4. The Multiple Realization Book and Its Initial Critical Reception

Thomas Polger’s and Lawrence Shapiro’s The Multiple Realization Book (2016) provided what the increasingly fragmenting literature on multiple realizability needed. It is the first book-length treatment of the topic, including many of the broader arguments the topic had become part of. The book pulls together much of the history of work on the topic, plus the more recent work by both proponents and opponents, and usefully organizes all of this around numerous key themes that had come to frame the myriad debates. Polger’s and Shapiro’s goal is not simply to review or clarify the various positions, however. They have a position to push. They end up developing and defending a mind-brain identity theory that explicitly recognizes a sense of the autonomy of psychology from neuroscience. And as one might expect, critics of their view quickly responded. The unifying focus that this book offers, and its initial critical reception, make a detailed discussion of it a useful focus for where the broader issues about multiple realizability stand now, at the end of the second decade of the twentieth century.

Polger and Shapiro begin by focusing on the key contention that functionalists and “realization physicalists” have emphasized to support their views over identity theories. That thesis is “Generality”, namely that

psychological states are general rather than species-bound, such that a range of creatures may possess the same psychological state. (2016: 15)

And the key premise offered in support of this contention, going back to Putnam’s work (presented in §1 above) is multiple realizability. This contention sets the agenda for the book: Polger and Shapiro will argue that there is not the sort of widespread multiple realization of mental states and processes that would be needed to support functionalism or realization physicalism over identity theory. Importantly, Polger and Shapiro do not deny that cases of multiple realization exist. Rather, they insist that the debate between functionalists and mind-brain identity theorists should be guided primarily by the question,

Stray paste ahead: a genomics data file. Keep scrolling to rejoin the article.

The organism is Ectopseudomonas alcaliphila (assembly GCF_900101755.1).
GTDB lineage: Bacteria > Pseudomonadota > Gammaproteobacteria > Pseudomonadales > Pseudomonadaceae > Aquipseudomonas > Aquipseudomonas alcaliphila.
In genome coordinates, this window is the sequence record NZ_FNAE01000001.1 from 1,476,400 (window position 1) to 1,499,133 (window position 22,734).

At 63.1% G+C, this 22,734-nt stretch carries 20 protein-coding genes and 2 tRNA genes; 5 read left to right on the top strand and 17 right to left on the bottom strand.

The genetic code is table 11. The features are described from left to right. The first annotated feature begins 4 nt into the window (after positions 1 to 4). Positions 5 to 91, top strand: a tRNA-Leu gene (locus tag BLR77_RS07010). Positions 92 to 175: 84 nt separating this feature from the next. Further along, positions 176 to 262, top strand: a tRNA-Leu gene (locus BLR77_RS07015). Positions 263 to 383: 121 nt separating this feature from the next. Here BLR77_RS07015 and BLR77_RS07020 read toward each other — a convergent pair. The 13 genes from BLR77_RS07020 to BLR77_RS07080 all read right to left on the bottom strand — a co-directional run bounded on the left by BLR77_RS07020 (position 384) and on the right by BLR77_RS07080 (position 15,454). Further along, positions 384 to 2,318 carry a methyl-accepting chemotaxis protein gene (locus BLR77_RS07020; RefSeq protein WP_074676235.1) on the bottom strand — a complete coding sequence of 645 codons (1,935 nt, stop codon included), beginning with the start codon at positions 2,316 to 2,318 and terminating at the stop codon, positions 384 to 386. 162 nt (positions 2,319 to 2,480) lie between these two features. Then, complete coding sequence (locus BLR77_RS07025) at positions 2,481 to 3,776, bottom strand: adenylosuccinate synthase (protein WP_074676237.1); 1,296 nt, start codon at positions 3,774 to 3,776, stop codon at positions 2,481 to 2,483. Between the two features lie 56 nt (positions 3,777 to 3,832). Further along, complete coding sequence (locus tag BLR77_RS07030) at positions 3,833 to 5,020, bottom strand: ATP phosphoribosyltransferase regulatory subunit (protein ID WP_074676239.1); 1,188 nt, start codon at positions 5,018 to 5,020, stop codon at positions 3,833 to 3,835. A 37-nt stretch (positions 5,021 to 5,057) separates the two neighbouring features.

does the best overall model of psychological and neuroscientific processes make substantial and important use of identities? (2016: 34)

Their goal is to defend an affirmative answer.

Polger and Shapiro’s book confirms that multiple realization has of late come to be fought in the metaphysics of science literature. In keeping, they begin by offering an account of the ontological realization relation. And following the lead of their (Shapiro & Polger 2012) paper (discussed in §3.2 above) they use this account to scout the types of evidence and concerns relevant to deciding between realization physicalisms and identity theories. They restrict the scope of their arguments to actual proposed cases of realization, eschewing at least initially concern with philosophers’ imagined cases; they are solely concerned at the outset with multiple realization as an empirical hypothesis. They are also careful to point out that multiple realization is logically narrower than mere variation. Working directly with Putnam’s (1967) discussion, Polger and Shapiro articulate the “Basic Recipe” for finding occurrences of multiple realization: “Multiple realization occurs if and only if two (or more) systems perform the same function in different ways” (2016: 45). While this characterization requires further refinement, even it is enough to rule out some kinds of “sameness” that are not evidence for multiple realization, i.e., sameness of behavioral output. Two systems exhibiting the same behavior in the same circumstances, Polger and Shapiro insist, does not establish sameness of underlying psychological function generating that behavior.